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Darla Moore School of Business

Three MBA alumni among most impactful in the state under 40

May 18, 2020

Three Moore School MBA alumni were named some of the most impactful individuals in the state of South Carolina. For the past 17 years, The State and have recognized 20 of South Carolina’s best adults under age 40. Through their professional careers or their personal volunteer or civic work, these honorees have promoted a positive change within their communities.

Three of the 2020’s 20 under 40 are alumni of the Moore School’s Professional MBA program: Jared Evans (’17 MBA, ’12 USC sport and entertainment management), J. Benjamin Jackson III (’20 MBA) and Benjamin Johnson (’15 MBA, ’02 finance and marketing).

A Marine Corps veteran and graduate of the Moore School, Evans now serves as USC’s director of military engagement and veteran initiatives. At USC, Evans is responsible for leading a university-wide strategy to support and attract military-affiliated students, cultivate and expand employer relations for enhanced job placement opportunities, fundraise for veteran initiatives and collaborate with Department of Defense agencies for research initiatives. An added personal responsibility to his role, Evans said, is being a mentor and giving back to his community.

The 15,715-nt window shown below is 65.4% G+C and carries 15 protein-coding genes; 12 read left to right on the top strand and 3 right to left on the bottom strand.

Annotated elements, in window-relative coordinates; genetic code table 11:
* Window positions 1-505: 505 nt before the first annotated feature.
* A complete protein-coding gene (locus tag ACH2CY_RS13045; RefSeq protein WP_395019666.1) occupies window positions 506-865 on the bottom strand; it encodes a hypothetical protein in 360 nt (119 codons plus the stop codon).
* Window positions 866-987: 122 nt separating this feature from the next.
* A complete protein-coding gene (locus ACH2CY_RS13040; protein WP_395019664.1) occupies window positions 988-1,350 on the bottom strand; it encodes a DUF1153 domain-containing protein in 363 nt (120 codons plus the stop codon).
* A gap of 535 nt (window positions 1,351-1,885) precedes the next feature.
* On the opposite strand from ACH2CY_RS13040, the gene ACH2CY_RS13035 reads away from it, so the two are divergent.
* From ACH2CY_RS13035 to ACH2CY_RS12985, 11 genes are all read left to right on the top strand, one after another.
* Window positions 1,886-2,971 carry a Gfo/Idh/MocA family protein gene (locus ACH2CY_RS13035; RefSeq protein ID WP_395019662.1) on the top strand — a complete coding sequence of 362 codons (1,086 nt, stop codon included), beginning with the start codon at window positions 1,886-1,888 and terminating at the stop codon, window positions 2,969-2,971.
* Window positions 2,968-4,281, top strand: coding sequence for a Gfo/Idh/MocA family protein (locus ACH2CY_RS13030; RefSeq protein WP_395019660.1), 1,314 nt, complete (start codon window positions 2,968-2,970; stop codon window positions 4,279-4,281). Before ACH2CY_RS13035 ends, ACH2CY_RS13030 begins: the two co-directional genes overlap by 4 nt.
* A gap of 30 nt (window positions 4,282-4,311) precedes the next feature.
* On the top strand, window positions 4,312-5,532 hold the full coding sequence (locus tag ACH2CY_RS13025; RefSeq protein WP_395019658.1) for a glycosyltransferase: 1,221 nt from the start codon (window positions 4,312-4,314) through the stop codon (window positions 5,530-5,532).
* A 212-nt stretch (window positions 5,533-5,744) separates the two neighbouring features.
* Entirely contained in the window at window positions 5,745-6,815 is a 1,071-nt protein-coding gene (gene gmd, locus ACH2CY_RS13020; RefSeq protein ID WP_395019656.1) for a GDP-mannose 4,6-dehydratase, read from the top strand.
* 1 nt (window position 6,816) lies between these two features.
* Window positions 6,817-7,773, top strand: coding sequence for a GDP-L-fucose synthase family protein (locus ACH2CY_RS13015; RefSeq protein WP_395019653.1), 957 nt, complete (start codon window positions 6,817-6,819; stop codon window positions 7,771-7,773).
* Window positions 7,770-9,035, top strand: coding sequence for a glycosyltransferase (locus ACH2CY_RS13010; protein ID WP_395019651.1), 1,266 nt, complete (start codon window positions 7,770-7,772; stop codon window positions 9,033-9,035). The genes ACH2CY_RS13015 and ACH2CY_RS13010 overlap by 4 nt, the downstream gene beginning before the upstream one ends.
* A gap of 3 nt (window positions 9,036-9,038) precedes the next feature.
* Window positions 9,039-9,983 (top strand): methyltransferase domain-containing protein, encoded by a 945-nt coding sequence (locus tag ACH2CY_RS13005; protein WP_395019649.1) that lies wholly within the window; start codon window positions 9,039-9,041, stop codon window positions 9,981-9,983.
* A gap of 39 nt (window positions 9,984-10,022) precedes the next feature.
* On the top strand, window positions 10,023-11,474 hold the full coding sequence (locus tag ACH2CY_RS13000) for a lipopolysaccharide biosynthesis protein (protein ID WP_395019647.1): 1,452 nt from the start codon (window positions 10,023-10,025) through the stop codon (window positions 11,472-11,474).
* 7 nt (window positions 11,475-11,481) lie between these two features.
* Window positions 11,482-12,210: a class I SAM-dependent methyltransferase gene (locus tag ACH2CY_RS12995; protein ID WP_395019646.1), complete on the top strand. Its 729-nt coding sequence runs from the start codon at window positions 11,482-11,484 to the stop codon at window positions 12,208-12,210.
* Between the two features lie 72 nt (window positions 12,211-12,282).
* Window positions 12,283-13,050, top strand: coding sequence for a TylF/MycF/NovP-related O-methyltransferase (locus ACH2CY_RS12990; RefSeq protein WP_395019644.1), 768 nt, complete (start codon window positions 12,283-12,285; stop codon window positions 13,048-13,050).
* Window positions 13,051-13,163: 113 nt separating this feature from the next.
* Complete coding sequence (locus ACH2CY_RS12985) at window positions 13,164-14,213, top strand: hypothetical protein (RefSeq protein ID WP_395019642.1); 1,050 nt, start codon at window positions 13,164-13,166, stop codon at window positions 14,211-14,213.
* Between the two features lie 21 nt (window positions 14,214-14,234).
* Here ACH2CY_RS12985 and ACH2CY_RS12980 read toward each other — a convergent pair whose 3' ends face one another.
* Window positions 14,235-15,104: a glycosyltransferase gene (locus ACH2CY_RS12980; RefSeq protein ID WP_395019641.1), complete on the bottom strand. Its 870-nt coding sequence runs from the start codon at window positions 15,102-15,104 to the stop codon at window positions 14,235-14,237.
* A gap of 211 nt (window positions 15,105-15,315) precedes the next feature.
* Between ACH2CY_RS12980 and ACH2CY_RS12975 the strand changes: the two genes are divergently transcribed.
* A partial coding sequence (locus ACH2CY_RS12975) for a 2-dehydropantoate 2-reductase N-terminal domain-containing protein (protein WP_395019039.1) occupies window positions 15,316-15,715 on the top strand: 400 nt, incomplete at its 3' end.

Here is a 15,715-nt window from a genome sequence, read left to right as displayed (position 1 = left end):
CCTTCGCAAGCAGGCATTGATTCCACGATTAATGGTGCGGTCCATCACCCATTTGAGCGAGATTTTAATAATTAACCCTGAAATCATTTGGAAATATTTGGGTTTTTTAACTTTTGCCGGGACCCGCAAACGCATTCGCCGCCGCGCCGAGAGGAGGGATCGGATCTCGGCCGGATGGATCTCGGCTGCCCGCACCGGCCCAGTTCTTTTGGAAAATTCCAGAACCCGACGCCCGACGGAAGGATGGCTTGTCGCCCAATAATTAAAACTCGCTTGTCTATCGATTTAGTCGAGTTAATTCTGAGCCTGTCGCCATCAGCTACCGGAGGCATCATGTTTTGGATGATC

“Being a part of larger causes and initiatives that have a community-wide impact are vital for personal and professional growth,” Evans said. “Furthermore, it provides tremendous opportunity to grow your network and cultivate relationships with individuals in different industries that you would likely not engage with from a professional perspective.”

Attributing his nomination for The State’s 20 Under 40 list to this philanthropic-focused mindset, Evans said it is a “tremendous honor” to be recognized by his peers and colleagues.

“I’ve been fortunate to be surrounded by some extremely supportive mentors and leaders throughout the community who have provided guidance and direction throughout my professional career,” he said.

Evans has been a member of the USC community since 2009, as he earned his bachelor’s degree from the College of Hospitality, Retail and Sport Management in 2012.

“I wouldn’t be in my current career if it weren’t for my time as a student at USC,” Evans said. “It gave me the time and opportunity to build relationships with leaders across campus who I now get to work with on several of our ongoing initiatives.”